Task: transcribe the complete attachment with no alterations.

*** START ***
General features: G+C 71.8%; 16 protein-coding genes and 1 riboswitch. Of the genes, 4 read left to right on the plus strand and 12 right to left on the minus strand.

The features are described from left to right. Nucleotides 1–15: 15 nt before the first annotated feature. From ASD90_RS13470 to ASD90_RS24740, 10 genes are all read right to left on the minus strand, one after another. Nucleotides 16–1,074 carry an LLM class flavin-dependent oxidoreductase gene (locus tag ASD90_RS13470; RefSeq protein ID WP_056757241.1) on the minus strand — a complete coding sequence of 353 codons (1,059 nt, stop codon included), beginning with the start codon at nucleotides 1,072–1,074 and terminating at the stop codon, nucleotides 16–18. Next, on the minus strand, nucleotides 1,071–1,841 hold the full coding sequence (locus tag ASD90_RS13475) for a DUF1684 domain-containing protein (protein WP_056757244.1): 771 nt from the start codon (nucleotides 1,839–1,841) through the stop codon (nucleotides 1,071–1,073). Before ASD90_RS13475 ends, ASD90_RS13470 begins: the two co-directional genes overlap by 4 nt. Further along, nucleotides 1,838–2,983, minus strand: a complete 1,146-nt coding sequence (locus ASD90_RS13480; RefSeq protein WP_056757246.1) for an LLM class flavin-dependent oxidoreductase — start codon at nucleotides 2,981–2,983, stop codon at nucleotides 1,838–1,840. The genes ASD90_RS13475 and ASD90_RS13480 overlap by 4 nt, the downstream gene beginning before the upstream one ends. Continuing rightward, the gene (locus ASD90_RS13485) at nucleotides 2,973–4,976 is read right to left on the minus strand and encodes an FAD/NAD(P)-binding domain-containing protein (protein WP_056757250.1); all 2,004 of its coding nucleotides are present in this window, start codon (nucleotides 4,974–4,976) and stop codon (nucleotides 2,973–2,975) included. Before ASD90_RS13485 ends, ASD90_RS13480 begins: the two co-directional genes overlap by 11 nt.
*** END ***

General features: G+C 71.8%; 16 protein-coding genes and 1 riboswitch. Of the genes, 4 read left to right on the plus strand and 12 right to left on the minus strand.

The features are described from left to right. Nucleotides 1–15: 15 nt before the first annotated feature. From ASD90_RS13470 to ASD90_RS24740, 10 genes are all read right to left on the minus strand, one after another. Nucleotides 16–1,074 carry an LLM class flavin-dependent oxidoreductase gene (locus tag ASD90_RS13470; RefSeq protein ID WP_056757241.1) on the minus strand — a complete coding sequence of 353 codons (1,059 nt, stop codon included), beginning with the start codon at nucleotides 1,072–1,074 and terminating at the stop codon, nucleotides 16–18. Next, on the minus strand, nucleotides 1,071–1,841 hold the full coding sequence (locus tag ASD90_RS13475) for a DUF1684 domain-containing protein (protein WP_056757244.1): 771 nt from the start codon (nucleotides 1,839–1,841) through the stop codon (nucleotides 1,071–1,073). Before ASD90_RS13475 ends, ASD90_RS13470 begins: the two co-directional genes overlap by 4 nt. Further along, nucleotides 1,838–2,983, minus strand: a complete 1,146-nt coding sequence (locus ASD90_RS13480; RefSeq protein WP_056757246.1) for an LLM class flavin-dependent oxidoreductase — start codon at nucleotides 2,981–2,983, stop codon at nucleotides 1,838–1,840. The genes ASD90_RS13475 and ASD90_RS13480 overlap by 4 nt, the downstream gene beginning before the upstream one ends. Continuing rightward, the gene (locus ASD90_RS13485) at nucleotides 2,973–4,976 is read right to left on the minus strand and encodes an FAD/NAD(P)-binding domain-containing protein (protein WP_056757250.1); all 2,004 of its coding nucleotides are present in this window, start codon (nucleotides 4,974–4,976) and stop codon (nucleotides 2,973–2,975) included. Before ASD90_RS13485 ends, ASD90_RS13480 begins: the two co-directional genes overlap by 11 nt.